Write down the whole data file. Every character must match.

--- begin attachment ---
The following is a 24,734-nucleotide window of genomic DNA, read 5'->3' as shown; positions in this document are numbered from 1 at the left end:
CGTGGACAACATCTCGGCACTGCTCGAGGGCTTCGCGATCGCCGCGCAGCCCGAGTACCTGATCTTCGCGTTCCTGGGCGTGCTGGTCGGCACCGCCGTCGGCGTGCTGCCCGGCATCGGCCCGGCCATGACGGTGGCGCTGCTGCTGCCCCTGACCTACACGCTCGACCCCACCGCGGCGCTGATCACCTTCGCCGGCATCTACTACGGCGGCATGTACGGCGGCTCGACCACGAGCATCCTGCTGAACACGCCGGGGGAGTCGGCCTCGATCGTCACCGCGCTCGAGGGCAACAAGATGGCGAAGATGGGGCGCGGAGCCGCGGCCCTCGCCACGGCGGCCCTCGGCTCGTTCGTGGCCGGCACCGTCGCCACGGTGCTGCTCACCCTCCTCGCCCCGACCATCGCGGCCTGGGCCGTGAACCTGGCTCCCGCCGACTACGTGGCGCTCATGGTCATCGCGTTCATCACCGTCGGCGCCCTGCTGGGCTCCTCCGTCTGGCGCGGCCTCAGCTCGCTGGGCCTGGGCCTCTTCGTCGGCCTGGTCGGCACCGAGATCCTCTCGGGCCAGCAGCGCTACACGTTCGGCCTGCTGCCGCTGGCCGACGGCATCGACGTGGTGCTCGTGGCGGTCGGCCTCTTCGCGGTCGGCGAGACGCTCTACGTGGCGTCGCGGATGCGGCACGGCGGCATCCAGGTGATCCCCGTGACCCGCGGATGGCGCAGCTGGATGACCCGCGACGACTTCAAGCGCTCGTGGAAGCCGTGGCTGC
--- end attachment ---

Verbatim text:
The following is a 24,734-nucleotide window of genomic DNA, read 5'->3' as shown; positions in this document are numbered from 1 at the left end:
CGTGGACAACATCTCGGCACTGCTCGAGGGCTTCGCGATCGCCGCGCAGCCCGAGTACCTGATCTTCGCGTTCCTGGGCGTGCTGGTCGGCACCGCCGTCGGCGTGCTGCCCGGCATCGGCCCGGCCATGACGGTGGCGCTGCTGCTGCCCCTGACCTACACGCTCGACCCCACCGCGGCGCTGATCACCTTCGCCGGCATCTACTACGGCGGCATGTACGGCGGCTCGACCACGAGCATCCTGCTGAACACGCCGGGGGAGTCGGCCTCGATCGTCACCGCGCTCGAGGGCAACAAGATGGCGAAGATGGGGCGCGGAGCCGCGGCCCTCGCCACGGCGGCCCTCGGCTCGTTCGTGGCCGGCACCGTCGCCACGGTGCTGCTCACCCTCCTCGCCCCGACCATCGCGGCCTGGGCCGTGAACCTGGCTCCCGCCGACTACGTGGCGCTCATGGTCATCGCGTTCATCACCGTCGGCGCCCTGCTGGGCTCCTCCGTCTGGCGCGGCCTCAGCTCGCTGGGCCTGGGCCTCTTCGTCGGCCTGGTCGGCACCGAGATCCTCTCGGGCCAGCAGCGCTACACGTTCGGCCTGCTGCCGCTGGCCGACGGCATCGACGTGGTGCTCGTGGCGGTCGGCCTCTTCGCGGTCGGCGAGACGCTCTACGTGGCGTCGCGGATGCGGCACGGCGGCATCCAGGTGATCCCCGTGACCCGCGGATGGCGCAGCTGGATGACCCGCGACGACTTCAAGCGCTCGTGGAAGCCGTGGCTGC